Menu Close

Ignore John Humphrys when he rants about grammar, he just wants attention

Oik. Yui Mok/PA Archive

It’s not often that grammar makes the news, but there’s currently a good natured spat going on between Melvyn Bragg and John Humphrys. Bragg hosts a long running BBC Radio discussion show called In Our Time, which is a fairly high-brow discussion in which he invites academics to discuss the intellectual legacy of certain ideas.

Humphrys has taken objection to the way Bragg tolerates the use of the present tense in order to describe past events – for example: “So, Darwin arrives on the Galapagos, starts to explore.” He calls this use the historic present, and thinks it “irritating and pretentious” – after all, the events happened a long time ago. Humphrys claims this is illogical, and it’s a case of academics lording their knowledge, leaving “ordinary Joes” such as himself feeling like “oiks”.

Bragg finally (reluctantly?) entered the fray on Wednesday in an article for The Times. “The historic present makes me wince,” he said. “But I’m sure it’s here to stay.”

Bragg, although still resistant to neologisms he doesn’t like, is taking the more sensible approach. The claims of illogicality fall flat when you consider how perfectly illogical the entire English tense system is if you choose to see it that way.

We use the present tense to talk about the past, as described above. We use the present tense to talk about the future (“Your plane leaves in an hour”, “I’m meeting my friend later”). We use the present perfect to describe events that happened much further in the past than other events, where we would use the past simple – “I have been to France twice in my life” compared to “My alarm clock didn’t go off this morning.” Frank Skinner once christened overuse of the present perfect the “footballer tense”: think of how often you hear descriptions like “so I’ve come on, I’ve seen the goal, I’ve gone for the ball, and I’ve scored”. We even use what is called the past participle to talk about things that have absolutely no connection to the past: “This bridge will be completed next year.”

And the illogicality of English goes beyond the tense system. I am taller than my father, but I still look up to him. I put out the cigarette, by putting it in the ashtray. The spelling of English is famously difficult, and the prefixes and suffixes are an area where even native speakers sometimes struggle.

Anyone who has taught English as a foreign or second language will have come across numerous examples. In fact, anyone who thinks about the absolute logic of what they are saying on a day-to-day basis can probably think of some.

But this is to miss the point. English grammar does have a logic, but one that is intertwined with aspect, voice, and metaphor. It also suffers from having been analysed through the lens of the classical languages for so long – which is why there is still a lingering whiff of raffish syntactical recklessness around the split infinitive or the sentence that ends with a preposition.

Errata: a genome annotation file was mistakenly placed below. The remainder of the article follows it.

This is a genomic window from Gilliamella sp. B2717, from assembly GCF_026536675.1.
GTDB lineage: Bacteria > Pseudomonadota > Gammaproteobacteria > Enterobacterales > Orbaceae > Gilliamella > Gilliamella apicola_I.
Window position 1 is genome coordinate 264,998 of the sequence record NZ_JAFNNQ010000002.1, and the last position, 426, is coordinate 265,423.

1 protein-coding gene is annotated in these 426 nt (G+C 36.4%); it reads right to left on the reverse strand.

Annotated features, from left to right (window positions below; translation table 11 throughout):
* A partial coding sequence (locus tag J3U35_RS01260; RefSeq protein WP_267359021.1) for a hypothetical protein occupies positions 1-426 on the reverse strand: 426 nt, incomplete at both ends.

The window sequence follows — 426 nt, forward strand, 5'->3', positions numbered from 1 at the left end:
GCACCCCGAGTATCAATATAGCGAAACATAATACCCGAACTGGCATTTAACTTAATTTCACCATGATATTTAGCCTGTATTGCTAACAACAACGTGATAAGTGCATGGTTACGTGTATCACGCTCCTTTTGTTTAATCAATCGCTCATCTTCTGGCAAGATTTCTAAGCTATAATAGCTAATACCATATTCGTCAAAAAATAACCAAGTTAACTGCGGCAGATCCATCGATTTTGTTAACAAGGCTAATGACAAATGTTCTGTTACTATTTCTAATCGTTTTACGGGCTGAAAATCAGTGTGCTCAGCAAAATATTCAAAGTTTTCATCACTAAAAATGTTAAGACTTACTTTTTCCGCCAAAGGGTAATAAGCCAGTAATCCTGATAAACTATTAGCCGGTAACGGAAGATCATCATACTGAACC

Michael Lewis, a highly influential writer on English Language Teaching in the 90s, has analysed the English verb system in a different way. He suggests that what we call the past tense would be better known as the distance tense.

In other words, it signals distance from the speaker. This could be chronological when describing the past. There is also the hypothetical distance, for example, “if I had more money” – which is an evolution of the subjunctive. There is also social distance, which is why a hotel receptionist might ask, “What was the name, sir?”. From this way of looking at things, the use of the present tense brings the events being described closer to the listener, making the events more vivid and immediate. This surely is only to be admired in a radio show whose purpose is to bring academic debates closer to a wider audience.

Which brings into question Humphrys’s motivation in kicking up this spat. Perhaps he sees himself as a stalwart defender of the grammar of the language he grew up speaking. If this is the case, I would suggest that he looks at some history – those who resist language change quickly become anachronisms, vainly defending against the tide of linguistic evolution. Or perhaps he has a personal gripe with Bragg, and he wants to air this in public. It’s possible, I suppose, but unlikely.

I think it much more probable that he’s realised that language use is for many people a button that can easily be pressed. He can use this to get attention from the press, and himself some publicity. And in doing so, he can somehow posit himself as the noble guardian of all that is good in traditional usage, and by extension traditional values. Criticising the language of others is a way of asserting your identity in a subtle but fairly pernicious way.

So perhaps it’s just that the sales of his book have dropped off.

Want to write?

Write an article and join a growing community of more than 185,200 academics and researchers from 4,982 institutions.

Register now